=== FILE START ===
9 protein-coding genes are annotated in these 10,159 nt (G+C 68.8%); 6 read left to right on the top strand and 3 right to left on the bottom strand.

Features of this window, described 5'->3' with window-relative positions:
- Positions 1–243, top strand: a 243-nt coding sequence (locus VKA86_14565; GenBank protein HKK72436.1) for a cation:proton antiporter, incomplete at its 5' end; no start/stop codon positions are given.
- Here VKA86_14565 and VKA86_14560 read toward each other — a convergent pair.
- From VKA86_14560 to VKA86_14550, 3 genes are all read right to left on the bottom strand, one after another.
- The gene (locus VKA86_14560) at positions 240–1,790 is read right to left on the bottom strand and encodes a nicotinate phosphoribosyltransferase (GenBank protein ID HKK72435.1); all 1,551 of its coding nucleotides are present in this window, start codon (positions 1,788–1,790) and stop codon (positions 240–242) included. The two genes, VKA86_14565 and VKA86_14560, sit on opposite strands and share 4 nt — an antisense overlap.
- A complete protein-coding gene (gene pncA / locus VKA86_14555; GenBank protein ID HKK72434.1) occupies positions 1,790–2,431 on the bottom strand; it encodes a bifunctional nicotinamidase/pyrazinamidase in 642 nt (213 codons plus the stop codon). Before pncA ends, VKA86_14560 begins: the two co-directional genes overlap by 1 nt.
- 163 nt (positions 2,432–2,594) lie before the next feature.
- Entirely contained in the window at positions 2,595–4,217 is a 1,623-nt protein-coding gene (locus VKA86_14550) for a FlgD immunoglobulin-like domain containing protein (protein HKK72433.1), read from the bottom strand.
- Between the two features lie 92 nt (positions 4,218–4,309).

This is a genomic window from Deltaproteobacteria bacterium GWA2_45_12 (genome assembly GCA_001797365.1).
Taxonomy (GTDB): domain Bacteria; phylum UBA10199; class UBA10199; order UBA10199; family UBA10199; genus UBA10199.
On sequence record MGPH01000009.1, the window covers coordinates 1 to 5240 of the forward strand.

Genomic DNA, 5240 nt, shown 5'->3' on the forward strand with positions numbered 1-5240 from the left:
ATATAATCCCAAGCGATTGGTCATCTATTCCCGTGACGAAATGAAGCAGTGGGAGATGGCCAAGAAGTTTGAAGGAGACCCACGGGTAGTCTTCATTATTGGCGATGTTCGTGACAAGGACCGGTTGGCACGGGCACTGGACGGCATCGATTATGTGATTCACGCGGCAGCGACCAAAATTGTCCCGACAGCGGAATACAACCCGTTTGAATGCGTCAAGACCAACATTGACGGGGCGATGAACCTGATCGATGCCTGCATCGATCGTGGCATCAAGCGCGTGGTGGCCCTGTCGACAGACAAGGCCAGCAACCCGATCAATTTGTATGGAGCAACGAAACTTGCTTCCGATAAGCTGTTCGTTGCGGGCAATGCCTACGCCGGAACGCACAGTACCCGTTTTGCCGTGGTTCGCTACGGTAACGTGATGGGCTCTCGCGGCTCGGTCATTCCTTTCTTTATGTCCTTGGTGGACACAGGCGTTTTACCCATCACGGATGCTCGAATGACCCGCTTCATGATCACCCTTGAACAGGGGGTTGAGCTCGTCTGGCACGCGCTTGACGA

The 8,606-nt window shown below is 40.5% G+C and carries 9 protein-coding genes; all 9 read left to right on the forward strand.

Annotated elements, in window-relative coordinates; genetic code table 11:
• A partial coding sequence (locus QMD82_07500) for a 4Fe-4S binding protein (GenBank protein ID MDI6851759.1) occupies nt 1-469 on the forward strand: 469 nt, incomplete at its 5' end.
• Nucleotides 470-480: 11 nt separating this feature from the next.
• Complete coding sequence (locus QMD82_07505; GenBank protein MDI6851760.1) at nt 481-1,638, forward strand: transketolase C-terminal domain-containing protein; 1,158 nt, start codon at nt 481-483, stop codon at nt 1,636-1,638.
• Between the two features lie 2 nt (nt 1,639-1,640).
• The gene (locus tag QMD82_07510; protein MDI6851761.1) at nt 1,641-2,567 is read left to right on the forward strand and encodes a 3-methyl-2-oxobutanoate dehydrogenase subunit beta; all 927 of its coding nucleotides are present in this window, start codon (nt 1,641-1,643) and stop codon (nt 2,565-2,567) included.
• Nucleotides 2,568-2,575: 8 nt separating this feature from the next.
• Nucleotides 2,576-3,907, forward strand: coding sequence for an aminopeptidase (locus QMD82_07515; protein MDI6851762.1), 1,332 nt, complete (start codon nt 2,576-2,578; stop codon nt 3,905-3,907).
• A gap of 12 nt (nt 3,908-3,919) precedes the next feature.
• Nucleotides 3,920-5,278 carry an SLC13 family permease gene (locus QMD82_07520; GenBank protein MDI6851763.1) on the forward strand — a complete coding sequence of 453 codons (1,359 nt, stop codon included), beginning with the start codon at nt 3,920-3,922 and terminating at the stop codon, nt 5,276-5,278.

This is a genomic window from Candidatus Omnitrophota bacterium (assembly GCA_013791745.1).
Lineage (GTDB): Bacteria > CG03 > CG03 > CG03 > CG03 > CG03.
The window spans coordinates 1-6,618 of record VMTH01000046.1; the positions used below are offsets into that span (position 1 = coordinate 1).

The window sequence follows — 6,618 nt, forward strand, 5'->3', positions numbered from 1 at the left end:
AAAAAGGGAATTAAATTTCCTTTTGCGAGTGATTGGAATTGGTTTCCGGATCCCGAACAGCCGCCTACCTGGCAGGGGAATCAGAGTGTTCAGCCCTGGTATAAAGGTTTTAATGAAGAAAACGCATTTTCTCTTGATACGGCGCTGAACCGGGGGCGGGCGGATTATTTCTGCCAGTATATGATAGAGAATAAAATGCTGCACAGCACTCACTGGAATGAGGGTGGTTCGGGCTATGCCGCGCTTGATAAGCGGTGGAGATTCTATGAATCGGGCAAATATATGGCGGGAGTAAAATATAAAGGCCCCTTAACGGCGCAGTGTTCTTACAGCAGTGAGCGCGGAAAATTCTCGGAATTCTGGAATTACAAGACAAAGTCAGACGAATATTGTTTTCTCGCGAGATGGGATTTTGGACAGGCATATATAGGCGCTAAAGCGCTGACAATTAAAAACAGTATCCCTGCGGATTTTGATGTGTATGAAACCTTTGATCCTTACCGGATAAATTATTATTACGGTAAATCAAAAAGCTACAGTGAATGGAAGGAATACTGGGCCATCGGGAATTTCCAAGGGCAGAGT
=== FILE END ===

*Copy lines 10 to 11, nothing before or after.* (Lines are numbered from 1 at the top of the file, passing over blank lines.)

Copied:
- Between the two features lie 92 nt (positions 4,218–4,309).

This is a genomic window from Deltaproteobacteria bacterium GWA2_45_12 (genome assembly GCA_001797365.1).